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Why The 4-Year Cycle Lows Will Be Late

  • Written by Syndicated Publisher No Comments Comments
    January 5, 2013

    Calculating from the Four-Year Cycle low in 2009, the next cycle low is due in two months, but unless there is a major crash, that projection will not be realized. In fact, we can’t even say that there has been a cycle crest yet, although, given the proximity of current prices to the tops in 2000 and 2007, it is likely that a long-term top will be put in soon.

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    (This is an excerpt from recent blogs for Decision Point subscribers.)

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    Obviously, the Four-Year Cycle does not repeat at exact intervals — the last one lasted almost six years from trough to trough — and it appears that the current cycle is going to be extra long. A “normal” downside for the cycle is about 18 months, so an educated guess as to when the price low might hit is about mid-to-late-2014.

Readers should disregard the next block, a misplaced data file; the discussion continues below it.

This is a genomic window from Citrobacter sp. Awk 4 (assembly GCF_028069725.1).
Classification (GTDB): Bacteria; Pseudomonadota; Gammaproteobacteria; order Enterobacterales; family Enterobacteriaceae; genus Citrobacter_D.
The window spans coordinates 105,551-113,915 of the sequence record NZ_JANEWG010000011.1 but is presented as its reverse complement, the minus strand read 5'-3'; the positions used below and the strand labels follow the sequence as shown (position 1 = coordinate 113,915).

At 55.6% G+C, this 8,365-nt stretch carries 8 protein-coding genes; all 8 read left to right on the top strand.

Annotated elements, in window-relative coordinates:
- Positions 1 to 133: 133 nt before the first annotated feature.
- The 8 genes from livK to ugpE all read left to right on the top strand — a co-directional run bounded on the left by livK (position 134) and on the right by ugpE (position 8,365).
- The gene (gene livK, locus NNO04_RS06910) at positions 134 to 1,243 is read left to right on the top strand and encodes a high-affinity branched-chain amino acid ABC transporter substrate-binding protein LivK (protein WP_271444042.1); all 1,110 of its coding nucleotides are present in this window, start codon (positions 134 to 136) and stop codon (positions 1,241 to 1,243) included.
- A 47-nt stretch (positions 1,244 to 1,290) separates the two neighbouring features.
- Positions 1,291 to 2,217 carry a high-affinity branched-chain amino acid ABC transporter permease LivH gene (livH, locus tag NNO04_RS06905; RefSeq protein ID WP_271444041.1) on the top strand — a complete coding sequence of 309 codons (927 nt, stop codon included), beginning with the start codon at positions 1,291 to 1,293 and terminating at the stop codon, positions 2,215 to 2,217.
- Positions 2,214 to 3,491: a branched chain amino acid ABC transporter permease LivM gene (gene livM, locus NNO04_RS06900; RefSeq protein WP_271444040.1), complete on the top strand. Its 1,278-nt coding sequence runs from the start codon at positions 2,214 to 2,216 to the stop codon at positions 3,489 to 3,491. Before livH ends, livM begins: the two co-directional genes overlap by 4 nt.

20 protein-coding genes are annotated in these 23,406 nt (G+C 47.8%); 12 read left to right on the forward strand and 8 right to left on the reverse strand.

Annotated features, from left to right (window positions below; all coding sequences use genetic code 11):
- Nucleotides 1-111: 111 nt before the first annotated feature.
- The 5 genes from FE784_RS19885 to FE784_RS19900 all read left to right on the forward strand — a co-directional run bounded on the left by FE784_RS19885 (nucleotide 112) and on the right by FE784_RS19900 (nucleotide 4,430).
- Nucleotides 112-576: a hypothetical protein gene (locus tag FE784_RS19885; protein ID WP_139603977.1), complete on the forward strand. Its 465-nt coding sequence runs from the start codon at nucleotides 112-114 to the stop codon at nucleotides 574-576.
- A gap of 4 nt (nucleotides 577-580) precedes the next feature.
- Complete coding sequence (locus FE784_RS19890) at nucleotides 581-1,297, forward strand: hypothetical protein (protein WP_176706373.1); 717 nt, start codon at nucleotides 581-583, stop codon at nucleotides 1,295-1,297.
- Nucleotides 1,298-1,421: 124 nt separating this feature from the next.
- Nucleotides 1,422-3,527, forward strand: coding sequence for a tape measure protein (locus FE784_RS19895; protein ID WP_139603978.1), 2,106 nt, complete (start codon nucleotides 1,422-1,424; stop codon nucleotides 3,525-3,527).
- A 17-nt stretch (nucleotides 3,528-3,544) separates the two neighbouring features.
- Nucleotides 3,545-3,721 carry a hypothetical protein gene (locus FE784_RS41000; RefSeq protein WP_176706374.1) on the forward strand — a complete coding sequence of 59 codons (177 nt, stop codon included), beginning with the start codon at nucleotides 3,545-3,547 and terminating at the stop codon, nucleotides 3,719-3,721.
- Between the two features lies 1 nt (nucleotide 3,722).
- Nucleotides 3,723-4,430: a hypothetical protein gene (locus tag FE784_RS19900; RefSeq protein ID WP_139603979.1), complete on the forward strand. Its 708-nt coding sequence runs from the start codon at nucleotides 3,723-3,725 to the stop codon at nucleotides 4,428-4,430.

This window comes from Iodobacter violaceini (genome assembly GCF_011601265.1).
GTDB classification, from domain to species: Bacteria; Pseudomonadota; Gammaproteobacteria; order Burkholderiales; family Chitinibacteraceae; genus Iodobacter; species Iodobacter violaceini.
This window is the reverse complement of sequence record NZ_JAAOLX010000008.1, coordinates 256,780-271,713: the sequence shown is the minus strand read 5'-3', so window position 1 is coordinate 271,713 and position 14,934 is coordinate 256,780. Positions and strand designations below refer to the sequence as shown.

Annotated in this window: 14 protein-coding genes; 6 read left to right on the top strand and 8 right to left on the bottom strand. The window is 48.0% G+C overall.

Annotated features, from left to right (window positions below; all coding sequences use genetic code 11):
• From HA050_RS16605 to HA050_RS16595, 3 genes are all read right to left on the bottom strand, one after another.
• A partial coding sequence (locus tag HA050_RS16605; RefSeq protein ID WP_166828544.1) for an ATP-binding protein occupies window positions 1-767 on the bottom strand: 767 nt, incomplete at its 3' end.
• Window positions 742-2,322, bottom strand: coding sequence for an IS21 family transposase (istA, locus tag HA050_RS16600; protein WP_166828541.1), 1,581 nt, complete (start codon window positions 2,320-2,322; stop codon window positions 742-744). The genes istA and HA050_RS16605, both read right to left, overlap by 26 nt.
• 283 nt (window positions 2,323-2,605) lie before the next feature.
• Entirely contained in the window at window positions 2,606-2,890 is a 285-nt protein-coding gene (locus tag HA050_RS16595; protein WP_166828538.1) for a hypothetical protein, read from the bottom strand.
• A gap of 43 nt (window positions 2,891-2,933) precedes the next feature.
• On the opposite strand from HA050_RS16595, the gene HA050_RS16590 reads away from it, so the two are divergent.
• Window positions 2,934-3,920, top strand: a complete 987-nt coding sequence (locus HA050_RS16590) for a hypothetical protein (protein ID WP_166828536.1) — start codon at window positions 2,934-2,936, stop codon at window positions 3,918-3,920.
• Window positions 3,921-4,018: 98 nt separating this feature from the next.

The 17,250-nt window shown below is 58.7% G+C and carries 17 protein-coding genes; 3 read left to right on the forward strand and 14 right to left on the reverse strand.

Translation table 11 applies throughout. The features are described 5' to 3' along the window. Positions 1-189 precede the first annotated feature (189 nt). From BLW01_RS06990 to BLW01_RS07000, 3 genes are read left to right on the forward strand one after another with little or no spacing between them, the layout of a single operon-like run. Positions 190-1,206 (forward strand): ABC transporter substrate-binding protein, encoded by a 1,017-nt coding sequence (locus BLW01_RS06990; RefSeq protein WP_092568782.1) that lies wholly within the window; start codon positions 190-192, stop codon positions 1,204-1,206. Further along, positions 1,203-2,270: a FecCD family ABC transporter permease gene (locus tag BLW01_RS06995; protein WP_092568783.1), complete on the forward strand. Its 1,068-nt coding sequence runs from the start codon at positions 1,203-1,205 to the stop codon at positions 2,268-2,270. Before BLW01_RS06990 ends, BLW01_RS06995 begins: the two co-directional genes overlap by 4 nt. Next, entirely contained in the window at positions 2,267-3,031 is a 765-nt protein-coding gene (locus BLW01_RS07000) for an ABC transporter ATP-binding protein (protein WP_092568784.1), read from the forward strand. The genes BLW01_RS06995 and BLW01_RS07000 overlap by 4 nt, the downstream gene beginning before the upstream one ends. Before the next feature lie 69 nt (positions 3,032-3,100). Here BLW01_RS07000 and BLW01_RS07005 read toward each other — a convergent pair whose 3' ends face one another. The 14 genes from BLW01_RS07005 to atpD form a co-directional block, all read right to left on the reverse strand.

Screen shot 2013-01-04 at 1.20.07 PM

    To summarize, the ten-year trading range of the S&P 500 Index suggests that a major price top should be arriving sometime in the first half of 2013, maybe within three months. After that the Four-Year Cycle low (price low) projection would be for the last half of 2014, unless the decline is exceptionally accelerated.

    Images: Flickr (licence attribution)

    About The Author

    Carl SwenlinCarl Swenlin is a self-taught technical analyst, who has been involved in market analysis since 1981. A pioneer in the creation of online technical resources, he is president and founder of DecisionPoint.com, a premier technical analysis website specializing in stock market indicators, charting, and focused research reports. Mr. Swenlin is a Member of the Market Technicians Association.
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